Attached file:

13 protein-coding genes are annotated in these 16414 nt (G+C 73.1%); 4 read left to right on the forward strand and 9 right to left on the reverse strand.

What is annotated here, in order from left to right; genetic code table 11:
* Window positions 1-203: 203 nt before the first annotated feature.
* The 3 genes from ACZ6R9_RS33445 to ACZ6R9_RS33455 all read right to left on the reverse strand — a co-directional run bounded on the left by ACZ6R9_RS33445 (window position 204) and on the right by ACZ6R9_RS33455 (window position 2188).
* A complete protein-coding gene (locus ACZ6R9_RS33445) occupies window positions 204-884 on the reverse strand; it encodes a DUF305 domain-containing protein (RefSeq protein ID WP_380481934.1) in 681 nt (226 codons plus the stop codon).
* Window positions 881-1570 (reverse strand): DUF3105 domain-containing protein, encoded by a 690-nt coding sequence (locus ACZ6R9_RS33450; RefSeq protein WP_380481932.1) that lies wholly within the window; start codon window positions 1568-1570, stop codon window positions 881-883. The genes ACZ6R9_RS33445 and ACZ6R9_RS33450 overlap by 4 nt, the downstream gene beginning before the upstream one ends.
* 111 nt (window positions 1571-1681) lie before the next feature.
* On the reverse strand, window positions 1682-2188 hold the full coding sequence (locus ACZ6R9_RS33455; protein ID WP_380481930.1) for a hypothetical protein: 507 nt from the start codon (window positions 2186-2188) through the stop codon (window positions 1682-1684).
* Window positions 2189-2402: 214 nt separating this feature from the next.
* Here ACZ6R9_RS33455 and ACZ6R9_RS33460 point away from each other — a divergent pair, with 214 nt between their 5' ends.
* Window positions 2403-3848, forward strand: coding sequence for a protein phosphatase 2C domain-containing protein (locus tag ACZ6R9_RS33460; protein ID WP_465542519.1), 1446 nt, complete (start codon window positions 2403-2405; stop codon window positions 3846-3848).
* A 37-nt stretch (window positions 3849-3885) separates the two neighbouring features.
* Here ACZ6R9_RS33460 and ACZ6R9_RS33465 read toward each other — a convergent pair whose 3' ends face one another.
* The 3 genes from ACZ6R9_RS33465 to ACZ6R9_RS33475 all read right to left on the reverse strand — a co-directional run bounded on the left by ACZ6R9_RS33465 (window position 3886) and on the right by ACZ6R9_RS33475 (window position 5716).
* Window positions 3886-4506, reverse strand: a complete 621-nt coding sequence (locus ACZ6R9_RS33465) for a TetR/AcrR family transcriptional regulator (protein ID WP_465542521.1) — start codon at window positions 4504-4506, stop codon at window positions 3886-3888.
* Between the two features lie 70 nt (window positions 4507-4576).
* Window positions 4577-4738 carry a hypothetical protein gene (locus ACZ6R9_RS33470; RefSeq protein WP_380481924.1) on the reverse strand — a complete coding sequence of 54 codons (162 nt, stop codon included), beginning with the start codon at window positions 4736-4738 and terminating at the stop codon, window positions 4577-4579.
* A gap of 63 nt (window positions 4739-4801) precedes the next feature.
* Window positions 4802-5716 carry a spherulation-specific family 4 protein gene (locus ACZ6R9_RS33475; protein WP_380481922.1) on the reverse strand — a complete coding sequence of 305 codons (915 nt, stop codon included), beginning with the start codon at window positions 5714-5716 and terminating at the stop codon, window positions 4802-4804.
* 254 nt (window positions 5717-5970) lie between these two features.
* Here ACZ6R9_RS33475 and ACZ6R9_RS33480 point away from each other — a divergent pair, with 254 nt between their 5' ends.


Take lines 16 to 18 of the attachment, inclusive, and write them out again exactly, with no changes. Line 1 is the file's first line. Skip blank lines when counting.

* Between the two features lie 70 nt (window positions 4507-4576).
* Window positions 4577-4738 carry a hypothetical protein gene (locus ACZ6R9_RS33470; RefSeq protein WP_380481924.1) on the reverse strand — a complete coding sequence of 54 codons (162 nt, stop codon included), beginning with the start codon at window positions 4736-4738 and terminating at the stop codon, window positions 4577-4579.
* A gap of 63 nt (window positions 4739-4801) precedes the next feature.